Art

Tracking street lights through a photo series

When the lights go out: Freelance photographer Bharath Rajagopalan tracks street lights through a photo series shot in and around Besant Nagar over three years

Bharath Rajagopalan was driving down Adyar Bridge one night after watching a movie. It was almost midnight and roads were deserted. He drove past buildings closed shut, the occasional vehicle, street lamps... when suddenly, he saw something striking: a street was divided into two by light.

“On one side of the street, were sodium vapour lamps, and on the other, were LED lamps that they were being replaced with,” recalls the 44-year-old, adding, “The contrast was striking.” This was the spark for a photo series for the freelance writer and photographer.

Over the next three years, he documented Chennai’s streetlights at night. He observed how the replacement of the sodium vapour lamps with LED ones, changed the moods of the street.

“Sodium vapour lamps have a golden glow about them,” says Bharath. “For people aged 30 and above who have grown up in Chennai, these lamps signify nostalgia, and stand for everything Chennai... like a good cup of filter coffee and bajji,” he adds.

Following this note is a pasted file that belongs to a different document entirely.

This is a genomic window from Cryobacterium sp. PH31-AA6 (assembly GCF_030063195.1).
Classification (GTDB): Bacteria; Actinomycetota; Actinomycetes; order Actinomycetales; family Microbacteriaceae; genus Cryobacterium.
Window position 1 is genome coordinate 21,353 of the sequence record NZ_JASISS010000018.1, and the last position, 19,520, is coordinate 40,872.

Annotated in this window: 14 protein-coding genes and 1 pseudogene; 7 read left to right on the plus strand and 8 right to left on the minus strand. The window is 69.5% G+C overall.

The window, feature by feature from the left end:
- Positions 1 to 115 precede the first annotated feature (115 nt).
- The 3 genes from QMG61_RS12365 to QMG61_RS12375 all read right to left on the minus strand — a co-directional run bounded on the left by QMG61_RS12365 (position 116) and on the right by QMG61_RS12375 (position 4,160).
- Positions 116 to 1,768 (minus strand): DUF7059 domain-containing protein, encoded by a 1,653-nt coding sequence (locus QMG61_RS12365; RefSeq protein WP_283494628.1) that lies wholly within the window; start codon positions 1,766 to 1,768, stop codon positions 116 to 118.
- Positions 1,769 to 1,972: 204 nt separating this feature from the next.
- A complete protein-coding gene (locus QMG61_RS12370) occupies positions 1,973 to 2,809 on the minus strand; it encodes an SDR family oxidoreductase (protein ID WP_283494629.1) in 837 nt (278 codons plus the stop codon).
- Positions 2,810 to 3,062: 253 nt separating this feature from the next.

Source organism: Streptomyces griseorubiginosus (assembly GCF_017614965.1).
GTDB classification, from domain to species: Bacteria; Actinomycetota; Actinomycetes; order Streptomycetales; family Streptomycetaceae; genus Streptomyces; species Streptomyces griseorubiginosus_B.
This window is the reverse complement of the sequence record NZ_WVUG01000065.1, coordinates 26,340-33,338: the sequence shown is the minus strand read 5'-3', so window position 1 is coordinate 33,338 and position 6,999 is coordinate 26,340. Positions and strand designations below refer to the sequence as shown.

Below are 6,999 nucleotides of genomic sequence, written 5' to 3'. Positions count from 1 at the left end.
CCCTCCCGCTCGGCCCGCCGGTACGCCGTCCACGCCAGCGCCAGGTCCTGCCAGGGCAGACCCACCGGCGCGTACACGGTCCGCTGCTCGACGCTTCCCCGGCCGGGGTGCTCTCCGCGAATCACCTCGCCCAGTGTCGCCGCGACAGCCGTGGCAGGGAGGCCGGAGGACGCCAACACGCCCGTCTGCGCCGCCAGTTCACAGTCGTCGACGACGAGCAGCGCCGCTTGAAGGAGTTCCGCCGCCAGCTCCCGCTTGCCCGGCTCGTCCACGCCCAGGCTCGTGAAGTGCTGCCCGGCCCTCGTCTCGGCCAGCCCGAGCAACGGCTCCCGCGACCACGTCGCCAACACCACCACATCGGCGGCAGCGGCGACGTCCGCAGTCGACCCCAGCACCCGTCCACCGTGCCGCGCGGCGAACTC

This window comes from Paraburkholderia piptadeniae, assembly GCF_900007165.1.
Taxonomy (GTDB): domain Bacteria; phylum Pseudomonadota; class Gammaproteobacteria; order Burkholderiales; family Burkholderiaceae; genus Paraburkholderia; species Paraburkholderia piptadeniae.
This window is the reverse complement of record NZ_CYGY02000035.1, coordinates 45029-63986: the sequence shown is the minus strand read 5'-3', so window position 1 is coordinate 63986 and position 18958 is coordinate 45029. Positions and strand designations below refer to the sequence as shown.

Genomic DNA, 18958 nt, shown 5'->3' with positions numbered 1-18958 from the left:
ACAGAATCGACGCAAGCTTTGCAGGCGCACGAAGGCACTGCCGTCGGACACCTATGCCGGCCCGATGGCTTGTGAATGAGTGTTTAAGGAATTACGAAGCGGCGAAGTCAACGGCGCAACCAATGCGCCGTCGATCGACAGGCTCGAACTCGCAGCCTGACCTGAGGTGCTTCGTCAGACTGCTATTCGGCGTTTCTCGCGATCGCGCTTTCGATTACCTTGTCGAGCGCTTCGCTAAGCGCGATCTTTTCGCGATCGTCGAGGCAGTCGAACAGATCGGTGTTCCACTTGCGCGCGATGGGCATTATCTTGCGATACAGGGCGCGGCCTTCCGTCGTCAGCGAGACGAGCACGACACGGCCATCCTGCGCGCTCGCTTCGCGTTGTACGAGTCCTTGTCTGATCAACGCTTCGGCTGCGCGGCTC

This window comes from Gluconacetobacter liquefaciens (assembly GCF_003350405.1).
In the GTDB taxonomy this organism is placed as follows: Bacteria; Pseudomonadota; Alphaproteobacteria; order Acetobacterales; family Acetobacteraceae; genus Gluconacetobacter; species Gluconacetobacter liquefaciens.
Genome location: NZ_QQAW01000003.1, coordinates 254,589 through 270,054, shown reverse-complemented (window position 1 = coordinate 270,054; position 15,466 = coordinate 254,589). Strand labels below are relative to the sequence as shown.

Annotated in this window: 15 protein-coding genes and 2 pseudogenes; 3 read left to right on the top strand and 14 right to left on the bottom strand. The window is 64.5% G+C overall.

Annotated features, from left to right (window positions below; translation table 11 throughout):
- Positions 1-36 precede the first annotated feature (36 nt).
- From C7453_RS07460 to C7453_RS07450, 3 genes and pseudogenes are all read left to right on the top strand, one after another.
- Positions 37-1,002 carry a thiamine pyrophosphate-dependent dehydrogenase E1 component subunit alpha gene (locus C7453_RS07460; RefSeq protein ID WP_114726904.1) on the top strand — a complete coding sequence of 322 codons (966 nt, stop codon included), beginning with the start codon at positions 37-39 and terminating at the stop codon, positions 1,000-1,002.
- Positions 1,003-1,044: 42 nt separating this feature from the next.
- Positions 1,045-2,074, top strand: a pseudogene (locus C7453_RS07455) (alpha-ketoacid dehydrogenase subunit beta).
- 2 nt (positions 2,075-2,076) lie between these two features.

Tracking street lights through a photo series

Bharath feels that with the city changing rapidly, the mellow orbs of gold, that seem like living, breathing creatures, “might get lost in the transition”. While LED lights have edged out sodium vapour lamps in most parts of the city, Bharath says that the latter continue to exist in “certain pockets”.

There is plenty of difference between lanes lit by these two lights. “LED casts a white light that simply exposes it all, while sodium vapour makes everything look smooth, hiding the scars; the shadows it creates lend a certain mood,” he explains, adding: “Imagine a hospital room and an elegant hotel room. The former looks clean and practical, but the latter is where you want to spend time in.”

Tracking street lights through a photo series

The lamps, with their long posts, stand in solitude. Bharath also wanted to capture “the face behind the light”. As part of his series, he has also done “portraits” of the lamps to capture their “personality”. He explains: “I wanted to see what exactly the light was... its origin. Hence, I shot them at eye level.”

Bharath’s series has an eeriness about it. The orange glow, the shadows, and the dark shapes around seem sinister, as though they are the opening shots of an Alfred Hitchcock film.

Tracking street lights through a photo series

But for Bharath, the scariest of his photos is that of an LED light shining over a garbage can. “There is garbage spilling from it and more strewn carelessly about,” he says. “This is what is scary. That people do not care about keeping our city clean.”

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Printable version | Feb 23, 2020 1:54:44 PM | https://www.thehindu.com/entertainment/art/when-the-lights-go-out/article30320248.ece

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